Lesson 1: The Background of the Council
The condition of the Church in the 1950s. Differences between Europe and America. Popular strength but intellectual problems.
The election of John XXIII. His character and the significance of his election.
The "style" of John XXIII. The symbolic importance of his personality and actions.
The meaning of an ecumenical council. Some previous councils. Why was the Second Vatican Council summoned?
- Documents of the Second Vatican Council (various editions) Sacrosanctum Concilium ("Introduction")
- Loris Capovilla, The Heart and Mind of John XXIII
- James Hitchcock, The Decline and Fall of Radical Catholicism, Ch. 1.
- Peter Hebblethwaite, Pope John XXIII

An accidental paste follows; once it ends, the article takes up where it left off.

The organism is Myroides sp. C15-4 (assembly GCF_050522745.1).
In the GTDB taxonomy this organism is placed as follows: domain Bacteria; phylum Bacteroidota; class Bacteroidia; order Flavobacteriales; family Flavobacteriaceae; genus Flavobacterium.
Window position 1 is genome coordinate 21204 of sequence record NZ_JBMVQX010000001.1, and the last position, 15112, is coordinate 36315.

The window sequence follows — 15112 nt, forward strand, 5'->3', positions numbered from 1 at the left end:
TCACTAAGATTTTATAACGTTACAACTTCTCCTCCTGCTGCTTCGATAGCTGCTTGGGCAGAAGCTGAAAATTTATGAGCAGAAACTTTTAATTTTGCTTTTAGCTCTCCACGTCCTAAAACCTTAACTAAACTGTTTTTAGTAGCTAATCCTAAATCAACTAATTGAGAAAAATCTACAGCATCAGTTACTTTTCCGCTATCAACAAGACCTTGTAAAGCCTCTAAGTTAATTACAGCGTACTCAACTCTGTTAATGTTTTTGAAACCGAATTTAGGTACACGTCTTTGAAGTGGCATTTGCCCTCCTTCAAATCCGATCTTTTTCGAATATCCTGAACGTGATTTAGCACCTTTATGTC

- Paul Johnson, Pope John XXIII
- Robert Blair Kaiser, Pope, Council, and World
- Xavier Rynne, Letters from Vatican City, I
- Ralph Wiltgen, The Rhine Flows into the Tiber
Suggestions for Review
1) What are ecumenical councils and what role do they play in the life of the Church?
2) Assess the state of the Church on the eve of the Council.
3) What purposes was the Council expected to serve, according to John XXIII and the Council fathers themselves?
4) Describe the "mood" of the times (early 1960's). How did the summoning of the Council fit that mood? What expectations did various people have for the Council?
5) How did the personality and public image of John XXIII affect expectations for the Council?
6) What is the relationship between an ecumenical council and the pope, in terms of the exercise of authority?
7) Compare the view of John XXIII found in Hebblethwaite, Rynne, or Kaiser with the Journal of a Soul.
8) Based on Wiltgen, assess the thesis that the concerns of northwest Europe exercised a disproportionate influence on expectations for the Council. What was distinctive about northwest European Catholicism, both historically and in 1960?